Journal of Immigrant and Minority Health

, Volume 19, Issue 5, pp 1235–1244 | Cite as

Exploring the Context and Implementation of Public Health Regulations Governing Sex Work: A Qualitative Study with Migrant Sex Workers in Guatemala

  • Teresita Rocha-Jiménez
  • Kimberly C. Brouwer
  • Jay G. Silverman
  • Sonia Morales-Miranda
  • Shira M. Goldenberg
Original Paper


Public health regulations practices surrounding sex work and their enforcement can have unintended consequences for HIV and sexually transmitted infection (STI) prevention and care among sex workers. This analysis was based on qualitative in-depth (n = 33) and focus groups interviews (n = 20) conducted with migrant female sex workers in Tecún Umán and Quetzaltenango, Guatemala, and explored the implementation of sex work regulations and related consequences for HIV prevention and care among migrant sex workers. Sex work regulations were found to have health-related benefits (e.g., access to HIV/STI testing) as well as negative impacts, such as abuse by police and harassment, detention/deportation of migrant sex workers. Whereas public health regulations may improve access to HIV/STI testing, their implementation may inadvertently jeopardize sex workers’ health through unintended negative consequences. Non-coercive, evidence-based public health and sex work policies and programs are needed to expand access to HIV/STI prevention and care among migrant sex workers, while protecting their dignity and human rights.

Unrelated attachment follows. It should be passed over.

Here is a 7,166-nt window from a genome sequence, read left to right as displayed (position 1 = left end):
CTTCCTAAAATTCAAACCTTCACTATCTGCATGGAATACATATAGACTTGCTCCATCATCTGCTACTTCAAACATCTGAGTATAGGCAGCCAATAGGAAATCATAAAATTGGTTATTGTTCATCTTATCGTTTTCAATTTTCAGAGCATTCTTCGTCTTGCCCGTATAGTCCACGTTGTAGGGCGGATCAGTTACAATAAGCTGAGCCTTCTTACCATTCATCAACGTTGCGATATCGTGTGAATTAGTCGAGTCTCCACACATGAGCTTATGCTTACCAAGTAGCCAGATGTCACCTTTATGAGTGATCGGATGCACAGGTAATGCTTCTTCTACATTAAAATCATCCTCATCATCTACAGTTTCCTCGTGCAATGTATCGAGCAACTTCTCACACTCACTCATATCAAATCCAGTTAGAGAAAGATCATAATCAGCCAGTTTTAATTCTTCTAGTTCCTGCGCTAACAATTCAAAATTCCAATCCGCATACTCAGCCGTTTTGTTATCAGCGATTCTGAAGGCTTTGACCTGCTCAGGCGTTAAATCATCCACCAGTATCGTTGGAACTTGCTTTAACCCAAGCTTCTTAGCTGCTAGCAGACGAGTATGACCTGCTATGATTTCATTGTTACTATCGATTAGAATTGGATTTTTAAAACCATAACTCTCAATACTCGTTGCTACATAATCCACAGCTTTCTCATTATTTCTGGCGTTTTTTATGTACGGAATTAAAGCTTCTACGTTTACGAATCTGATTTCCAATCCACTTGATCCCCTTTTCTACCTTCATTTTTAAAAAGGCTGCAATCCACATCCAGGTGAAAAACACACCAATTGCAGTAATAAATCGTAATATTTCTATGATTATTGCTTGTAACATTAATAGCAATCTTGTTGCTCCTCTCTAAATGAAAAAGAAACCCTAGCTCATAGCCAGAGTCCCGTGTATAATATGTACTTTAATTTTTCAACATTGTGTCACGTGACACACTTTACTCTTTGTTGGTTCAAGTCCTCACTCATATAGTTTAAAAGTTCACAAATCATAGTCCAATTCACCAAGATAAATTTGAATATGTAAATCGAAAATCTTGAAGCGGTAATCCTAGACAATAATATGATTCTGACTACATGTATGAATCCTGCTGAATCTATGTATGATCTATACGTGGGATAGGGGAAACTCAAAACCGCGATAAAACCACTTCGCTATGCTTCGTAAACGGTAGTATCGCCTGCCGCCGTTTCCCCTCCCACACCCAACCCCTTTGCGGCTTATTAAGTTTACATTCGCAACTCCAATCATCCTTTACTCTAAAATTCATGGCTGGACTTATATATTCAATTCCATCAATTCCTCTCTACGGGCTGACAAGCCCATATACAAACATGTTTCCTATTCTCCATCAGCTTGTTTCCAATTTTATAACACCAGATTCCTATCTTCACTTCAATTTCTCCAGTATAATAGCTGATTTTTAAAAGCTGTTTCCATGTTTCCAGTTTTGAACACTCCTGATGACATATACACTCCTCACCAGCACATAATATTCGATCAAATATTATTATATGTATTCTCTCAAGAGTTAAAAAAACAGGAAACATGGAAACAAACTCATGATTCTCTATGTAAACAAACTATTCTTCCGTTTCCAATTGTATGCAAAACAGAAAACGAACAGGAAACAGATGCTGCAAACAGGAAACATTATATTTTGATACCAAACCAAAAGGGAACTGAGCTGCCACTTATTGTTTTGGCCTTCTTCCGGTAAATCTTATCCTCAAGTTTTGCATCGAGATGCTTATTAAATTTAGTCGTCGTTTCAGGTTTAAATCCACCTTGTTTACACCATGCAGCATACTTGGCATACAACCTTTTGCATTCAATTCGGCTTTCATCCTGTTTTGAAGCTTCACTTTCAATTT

Sex work Public health regulations Guatemala Migration 



The authors wish to acknowledge staff from EDUCAVIDA, Universidad del Valle de Guatemala, and University of California, San Diego (UCSD), including Itzel Loya, Valerie Mercer and Alicia Vera. This research was funded by the UC Global Health Institute Center of Expertise on Migration and Health (COEMH), the UC Pacific Rim Research Program, and the Fordham University HIV Prevention Research Ethics Training Institute/National Institutes of Drug Abuse (R25DA031608-01; Director, Celia B. Fisher). S.G. receives support as a postdoctoral fellow from the Canadian Institutes of Health Research and the Michael Smith Foundation for Health Research/Women’s Health Research Initiative. T.R. was supported by Consejo Nacional de Ciencia y Tecnología (CONACYT, Mexico).


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Copyright information

© Springer Science+Business Media New York 2016

Authors and Affiliations

  • Teresita Rocha-Jiménez
    • 1
  • Kimberly C. Brouwer
    • 1
  • Jay G. Silverman
    • 1
  • Sonia Morales-Miranda
    • 2
  • Shira M. Goldenberg
    • 1
    • 3
    • 4
  1. 1.Division of Global Public HealthUniversity of CaliforniaLa JollaUSA
  2. 2.Unidad de VIH/SIDAUniversidad del Valle de GuatemalaGuatemalaGuatemala
  3. 3.Faculty of Health SciencesSimon Fraser UniversityBurnabyCanada
  4. 4.Gender and Sexual Health Initiative, British Columbia Centre for Excellence in HIV/AIDS, Department of Medicine, St. Paul’s HospitalUniversity of British ColumbiaVancouverCanada

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